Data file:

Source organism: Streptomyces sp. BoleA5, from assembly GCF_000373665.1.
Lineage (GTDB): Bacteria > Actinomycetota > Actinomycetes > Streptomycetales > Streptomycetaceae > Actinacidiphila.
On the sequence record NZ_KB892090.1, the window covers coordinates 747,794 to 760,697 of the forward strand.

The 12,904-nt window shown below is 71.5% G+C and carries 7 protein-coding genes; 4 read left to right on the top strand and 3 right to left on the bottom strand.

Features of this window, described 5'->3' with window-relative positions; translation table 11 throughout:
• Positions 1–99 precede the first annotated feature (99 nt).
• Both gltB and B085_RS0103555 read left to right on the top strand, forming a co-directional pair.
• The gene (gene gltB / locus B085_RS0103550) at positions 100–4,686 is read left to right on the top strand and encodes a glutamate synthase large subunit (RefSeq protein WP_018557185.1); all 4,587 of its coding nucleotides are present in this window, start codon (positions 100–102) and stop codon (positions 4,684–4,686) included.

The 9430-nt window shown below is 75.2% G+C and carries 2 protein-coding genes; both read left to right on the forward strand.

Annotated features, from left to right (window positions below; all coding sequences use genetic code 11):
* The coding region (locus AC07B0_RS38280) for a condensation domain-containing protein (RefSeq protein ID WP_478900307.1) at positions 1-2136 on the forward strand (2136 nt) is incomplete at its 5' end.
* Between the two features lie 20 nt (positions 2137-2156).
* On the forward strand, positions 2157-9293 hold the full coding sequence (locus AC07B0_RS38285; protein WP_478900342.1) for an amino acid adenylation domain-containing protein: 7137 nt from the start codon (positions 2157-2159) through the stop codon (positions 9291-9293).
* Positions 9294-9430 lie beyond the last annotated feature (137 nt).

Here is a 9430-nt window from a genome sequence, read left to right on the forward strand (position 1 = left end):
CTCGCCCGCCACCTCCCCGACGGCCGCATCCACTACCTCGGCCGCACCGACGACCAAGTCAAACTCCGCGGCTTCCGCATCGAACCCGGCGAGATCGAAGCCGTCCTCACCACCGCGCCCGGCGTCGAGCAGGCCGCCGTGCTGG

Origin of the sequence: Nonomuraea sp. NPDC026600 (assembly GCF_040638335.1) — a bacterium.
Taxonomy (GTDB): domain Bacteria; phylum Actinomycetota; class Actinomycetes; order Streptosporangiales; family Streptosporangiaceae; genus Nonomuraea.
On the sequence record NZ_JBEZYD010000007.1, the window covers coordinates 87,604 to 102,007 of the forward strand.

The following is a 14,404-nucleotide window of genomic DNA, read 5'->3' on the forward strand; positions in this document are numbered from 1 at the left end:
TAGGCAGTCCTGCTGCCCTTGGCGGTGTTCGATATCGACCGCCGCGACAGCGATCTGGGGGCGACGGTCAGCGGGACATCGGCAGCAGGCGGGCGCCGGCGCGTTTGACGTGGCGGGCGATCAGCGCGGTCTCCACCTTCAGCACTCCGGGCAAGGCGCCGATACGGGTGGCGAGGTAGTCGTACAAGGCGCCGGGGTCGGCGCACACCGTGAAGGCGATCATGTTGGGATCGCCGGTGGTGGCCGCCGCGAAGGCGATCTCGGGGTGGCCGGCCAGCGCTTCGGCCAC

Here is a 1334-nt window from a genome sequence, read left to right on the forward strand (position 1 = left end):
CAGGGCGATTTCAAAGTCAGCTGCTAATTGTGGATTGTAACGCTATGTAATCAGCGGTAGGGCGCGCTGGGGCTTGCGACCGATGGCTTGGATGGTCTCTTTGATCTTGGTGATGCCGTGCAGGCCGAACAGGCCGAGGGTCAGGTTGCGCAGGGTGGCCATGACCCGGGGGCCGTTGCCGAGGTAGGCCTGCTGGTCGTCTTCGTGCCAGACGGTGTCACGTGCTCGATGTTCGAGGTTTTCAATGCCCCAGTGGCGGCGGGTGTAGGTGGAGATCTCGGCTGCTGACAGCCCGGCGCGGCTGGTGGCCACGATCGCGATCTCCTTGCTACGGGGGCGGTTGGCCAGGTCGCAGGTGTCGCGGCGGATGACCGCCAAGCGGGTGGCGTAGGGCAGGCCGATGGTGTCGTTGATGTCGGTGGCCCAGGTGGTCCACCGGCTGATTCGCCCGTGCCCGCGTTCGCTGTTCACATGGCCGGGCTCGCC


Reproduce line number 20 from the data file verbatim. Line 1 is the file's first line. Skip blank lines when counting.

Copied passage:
The following is a 14,404-nucleotide window of genomic DNA, read 5'->3' on the forward strand; positions in this document are numbered from 1 at the left end: